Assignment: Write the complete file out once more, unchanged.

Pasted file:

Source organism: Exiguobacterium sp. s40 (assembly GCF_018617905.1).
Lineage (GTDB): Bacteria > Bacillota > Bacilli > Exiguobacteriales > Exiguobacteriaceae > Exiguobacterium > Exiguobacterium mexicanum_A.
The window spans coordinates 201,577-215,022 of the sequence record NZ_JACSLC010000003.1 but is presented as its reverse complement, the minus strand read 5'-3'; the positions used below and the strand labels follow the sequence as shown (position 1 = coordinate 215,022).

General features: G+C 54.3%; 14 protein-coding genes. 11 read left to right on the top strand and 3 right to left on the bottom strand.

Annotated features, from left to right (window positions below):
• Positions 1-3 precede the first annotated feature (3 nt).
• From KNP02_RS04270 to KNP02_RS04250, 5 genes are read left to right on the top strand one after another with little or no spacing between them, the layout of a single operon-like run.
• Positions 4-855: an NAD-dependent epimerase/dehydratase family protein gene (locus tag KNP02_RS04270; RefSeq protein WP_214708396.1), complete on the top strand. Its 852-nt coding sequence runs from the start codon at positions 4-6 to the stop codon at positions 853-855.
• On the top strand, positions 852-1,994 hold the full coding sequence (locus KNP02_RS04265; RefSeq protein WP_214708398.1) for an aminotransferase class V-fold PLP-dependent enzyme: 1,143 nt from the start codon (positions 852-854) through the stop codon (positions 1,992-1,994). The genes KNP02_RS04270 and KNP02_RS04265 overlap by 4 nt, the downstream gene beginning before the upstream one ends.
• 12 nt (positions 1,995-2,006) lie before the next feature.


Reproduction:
Source organism: Exiguobacterium sp. s40 (assembly GCF_018617905.1).
Lineage (GTDB): Bacteria > Bacillota > Bacilli > Exiguobacteriales > Exiguobacteriaceae > Exiguobacterium > Exiguobacterium mexicanum_A.
The window spans coordinates 201,577-215,022 of the sequence record NZ_JACSLC010000003.1 but is presented as its reverse complement, the minus strand read 5'-3'; the positions used below and the strand labels follow the sequence as shown (position 1 = coordinate 215,022).

General features: G+C 54.3%; 14 protein-coding genes. 11 read left to right on the top strand and 3 right to left on the bottom strand.

Annotated features, from left to right (window positions below):
• Positions 1-3 precede the first annotated feature (3 nt).
• From KNP02_RS04270 to KNP02_RS04250, 5 genes are read left to right on the top strand one after another with little or no spacing between them, the layout of a single operon-like run.
• Positions 4-855: an NAD-dependent epimerase/dehydratase family protein gene (locus tag KNP02_RS04270; RefSeq protein WP_214708396.1), complete on the top strand. Its 852-nt coding sequence runs from the start codon at positions 4-6 to the stop codon at positions 853-855.
• On the top strand, positions 852-1,994 hold the full coding sequence (locus KNP02_RS04265; RefSeq protein WP_214708398.1) for an aminotransferase class V-fold PLP-dependent enzyme: 1,143 nt from the start codon (positions 852-854) through the stop codon (positions 1,992-1,994). The genes KNP02_RS04270 and KNP02_RS04265 overlap by 4 nt, the downstream gene beginning before the upstream one ends.
• 12 nt (positions 1,995-2,006) lie before the next feature.